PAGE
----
26-27 Jan | FREE virtual study fair | REGISTER NOW 26-27 Jan | FREE virtual study fair | REGISTER NOW
Imperial College London Featured PhD Programmes
University of Southampton Featured PhD Programmes
Queen’s University Belfast Featured PhD Programmes

Dining out in the Anthropocene: the impact non-native Himalayan Balsam on bee Microbiome, health and pollinator ecosystems (OP2244)

   Faculty of Science, Agriculture and Engineering

  Dr Rinke Vinkenoog  Monday, January 24, 2022  Competition Funded PhD Project (Students Worldwide)

Newcastle United Kingdom Data Analysis Ecology Genetics Microbiology Molecular Biology Molecular Genetics

About the Project

Honeybees (Apis mellifera) play a vital role in pollination of crops and wildflowers. They are “generalists” who visit a wide range of flowers, basing their choice on quality of reward (nectar, pollen) and of quantity of flowers available. Invasive flowers like Himalayan Balsam (Impatiens glandulifera) can cause changes in the plant-pollinator network1,2. Honeybees forage heavily on Balsam, but only from mid-summer onwards. They then keep on foraging on Balsam until the end of its flowering season.

What is the impact of Himalayan Balsam on bees? Balsam provides large quantities of nectar per flower3. As it flowers at a time when other food sources become scarce, beekeepers value Himalayan Balsam as an important food source. Does it keep bee colonies in good health by preventing malnutrition? Or does it create problems for honeybees by keeping them away from other plants and leading to a less diverse diet4?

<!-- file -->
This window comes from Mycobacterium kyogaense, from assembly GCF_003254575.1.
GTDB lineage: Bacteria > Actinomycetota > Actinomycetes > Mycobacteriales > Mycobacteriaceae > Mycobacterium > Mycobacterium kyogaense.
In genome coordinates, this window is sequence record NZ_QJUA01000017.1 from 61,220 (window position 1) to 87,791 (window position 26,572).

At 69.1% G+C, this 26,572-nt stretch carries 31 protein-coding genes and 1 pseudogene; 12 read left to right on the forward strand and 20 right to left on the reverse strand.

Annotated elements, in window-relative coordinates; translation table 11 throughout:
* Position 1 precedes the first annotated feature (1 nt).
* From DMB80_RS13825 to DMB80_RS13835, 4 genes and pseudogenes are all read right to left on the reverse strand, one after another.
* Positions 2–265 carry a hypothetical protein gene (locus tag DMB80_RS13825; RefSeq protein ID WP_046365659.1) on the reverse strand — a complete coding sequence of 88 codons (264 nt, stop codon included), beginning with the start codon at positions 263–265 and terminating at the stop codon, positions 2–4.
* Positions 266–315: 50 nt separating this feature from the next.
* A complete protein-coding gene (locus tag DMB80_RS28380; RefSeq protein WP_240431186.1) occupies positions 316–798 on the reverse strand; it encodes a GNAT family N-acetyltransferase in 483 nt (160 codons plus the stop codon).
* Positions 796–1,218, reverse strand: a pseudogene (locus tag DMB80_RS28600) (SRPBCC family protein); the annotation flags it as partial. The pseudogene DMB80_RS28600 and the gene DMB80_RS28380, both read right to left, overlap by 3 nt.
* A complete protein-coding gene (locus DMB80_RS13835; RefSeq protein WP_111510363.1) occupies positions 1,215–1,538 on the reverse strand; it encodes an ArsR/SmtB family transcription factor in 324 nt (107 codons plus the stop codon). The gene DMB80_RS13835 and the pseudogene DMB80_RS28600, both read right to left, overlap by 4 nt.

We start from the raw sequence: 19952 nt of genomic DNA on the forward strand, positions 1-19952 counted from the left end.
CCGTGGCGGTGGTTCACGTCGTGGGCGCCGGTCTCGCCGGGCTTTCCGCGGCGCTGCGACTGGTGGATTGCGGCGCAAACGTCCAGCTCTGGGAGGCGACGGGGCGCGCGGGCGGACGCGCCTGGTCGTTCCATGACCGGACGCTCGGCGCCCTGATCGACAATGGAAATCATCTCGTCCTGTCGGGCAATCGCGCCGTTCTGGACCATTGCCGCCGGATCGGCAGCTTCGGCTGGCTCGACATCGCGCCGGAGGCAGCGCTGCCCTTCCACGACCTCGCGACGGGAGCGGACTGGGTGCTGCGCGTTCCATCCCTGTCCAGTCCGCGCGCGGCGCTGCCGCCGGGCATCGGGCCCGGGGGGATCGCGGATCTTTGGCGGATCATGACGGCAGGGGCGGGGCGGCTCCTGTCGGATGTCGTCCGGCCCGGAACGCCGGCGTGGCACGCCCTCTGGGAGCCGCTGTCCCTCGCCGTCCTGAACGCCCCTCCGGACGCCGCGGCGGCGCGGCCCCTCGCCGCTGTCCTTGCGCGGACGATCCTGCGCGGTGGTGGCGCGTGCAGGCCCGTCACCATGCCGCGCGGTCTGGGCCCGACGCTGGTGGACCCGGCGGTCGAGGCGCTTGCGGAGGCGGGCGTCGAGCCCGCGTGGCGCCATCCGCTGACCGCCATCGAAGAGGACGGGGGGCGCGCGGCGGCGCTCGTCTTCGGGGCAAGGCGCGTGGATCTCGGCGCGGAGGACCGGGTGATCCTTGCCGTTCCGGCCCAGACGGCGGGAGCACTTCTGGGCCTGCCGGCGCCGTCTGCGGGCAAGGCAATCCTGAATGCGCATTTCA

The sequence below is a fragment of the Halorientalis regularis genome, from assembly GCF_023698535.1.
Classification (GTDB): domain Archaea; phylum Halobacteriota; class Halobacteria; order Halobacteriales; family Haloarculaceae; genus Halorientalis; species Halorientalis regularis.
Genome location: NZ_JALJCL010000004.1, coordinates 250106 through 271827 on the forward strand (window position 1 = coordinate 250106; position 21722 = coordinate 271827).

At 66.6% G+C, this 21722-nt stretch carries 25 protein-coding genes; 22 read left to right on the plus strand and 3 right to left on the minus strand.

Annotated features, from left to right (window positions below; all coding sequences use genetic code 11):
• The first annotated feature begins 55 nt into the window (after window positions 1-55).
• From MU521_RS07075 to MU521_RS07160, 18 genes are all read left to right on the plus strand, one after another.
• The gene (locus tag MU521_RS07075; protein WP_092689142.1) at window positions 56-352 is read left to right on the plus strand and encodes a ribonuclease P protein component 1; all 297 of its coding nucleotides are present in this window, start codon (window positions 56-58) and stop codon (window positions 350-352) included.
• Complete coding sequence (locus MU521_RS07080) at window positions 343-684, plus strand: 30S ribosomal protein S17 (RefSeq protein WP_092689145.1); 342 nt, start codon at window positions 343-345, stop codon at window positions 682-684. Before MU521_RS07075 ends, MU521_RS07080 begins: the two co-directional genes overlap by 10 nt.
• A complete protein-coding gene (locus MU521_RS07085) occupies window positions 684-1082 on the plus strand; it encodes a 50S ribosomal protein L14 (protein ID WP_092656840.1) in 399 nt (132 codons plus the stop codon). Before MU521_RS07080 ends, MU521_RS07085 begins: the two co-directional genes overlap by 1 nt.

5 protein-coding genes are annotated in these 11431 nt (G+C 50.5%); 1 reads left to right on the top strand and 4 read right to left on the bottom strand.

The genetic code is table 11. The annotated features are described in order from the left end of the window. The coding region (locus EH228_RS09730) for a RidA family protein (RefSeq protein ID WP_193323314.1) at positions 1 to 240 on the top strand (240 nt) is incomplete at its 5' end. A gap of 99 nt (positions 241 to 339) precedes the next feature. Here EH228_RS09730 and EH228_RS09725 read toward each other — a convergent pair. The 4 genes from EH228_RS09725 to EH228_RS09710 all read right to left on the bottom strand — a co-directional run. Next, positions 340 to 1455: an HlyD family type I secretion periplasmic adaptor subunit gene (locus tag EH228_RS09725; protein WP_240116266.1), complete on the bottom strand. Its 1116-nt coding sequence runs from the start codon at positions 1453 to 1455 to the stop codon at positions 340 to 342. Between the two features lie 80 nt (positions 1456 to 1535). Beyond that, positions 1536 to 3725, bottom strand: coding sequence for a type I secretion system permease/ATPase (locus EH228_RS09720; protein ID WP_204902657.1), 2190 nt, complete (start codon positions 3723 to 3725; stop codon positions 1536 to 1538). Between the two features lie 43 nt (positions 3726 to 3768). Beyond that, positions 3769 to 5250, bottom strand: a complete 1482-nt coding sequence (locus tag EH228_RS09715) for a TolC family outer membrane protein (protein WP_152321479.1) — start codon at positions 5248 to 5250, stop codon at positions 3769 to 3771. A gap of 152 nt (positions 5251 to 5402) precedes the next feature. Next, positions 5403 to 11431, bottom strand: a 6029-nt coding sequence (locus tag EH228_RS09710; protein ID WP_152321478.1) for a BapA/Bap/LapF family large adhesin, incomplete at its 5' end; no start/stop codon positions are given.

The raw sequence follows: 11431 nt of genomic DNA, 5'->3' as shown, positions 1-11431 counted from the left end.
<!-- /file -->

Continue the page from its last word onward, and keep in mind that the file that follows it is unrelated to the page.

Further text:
In this project we will follow a number of honeybee colonies in regions with abundant Himalayan Balsam, and in regions where Balsam is scarce or absent. We will monitor their foraging behaviour over time by identifying and analysing pollen in honey samples and pollen pellets collected by worker bees. Bee health and bee nutrition are linked to the microbiome in the bee’s gut system5,6. We will analyse the microbiome of honeybee midgut and honey samples of colonies from both regions. Differences in the microbiomes will then be linked to diet and overall health of the colony. Data on bee health will be obtained by monitoring the hives with Agrisound hive monitoring equipment and by working closely together with beekeepers. This candidate will develop skills in microbiology, molecular biology, genetics and pollen analysis. They will be provided with opportunities to present data in conferences.

Funding Notes

This project is part of the NERC ONE Planet DTP. Each of our studentship awards include 3.5 years of fees (Home/EU), an annual living allowance (£15,650) and a Research Training Support Grant (for travel, consumables, etc).
Home and International applicants (inc. EU) are welcome to apply. Following the UKRI announcement regarding their new 30% UKRI international recruitment policy (to take effect from September 2021) both Newcastle University, and Northumbria University, have agreed to pay the international fee difference for all International applicants (inc. EU) who are awarded a DTP studentship. Interviews will take place in February 2022.
How to apply: View Website


1.Lopezaraiza et al. (2007) Ecol Letters 10, 539-550; 2. Davis et al. (2018) Biodivers Conserv 27, 2069-2085; 3. Chittka & Schurkens (2001) 411, 653; 4. Dolezal et al. (2019) R Soc open sci 6, 181803; 5. Wang et al. (2021) J Hazard Mater 402, 123828; 6. Daisley et al. (2020) Trends Microbiol 28, 1010-1021

Email Now

PhD saved successfully
View saved PhDs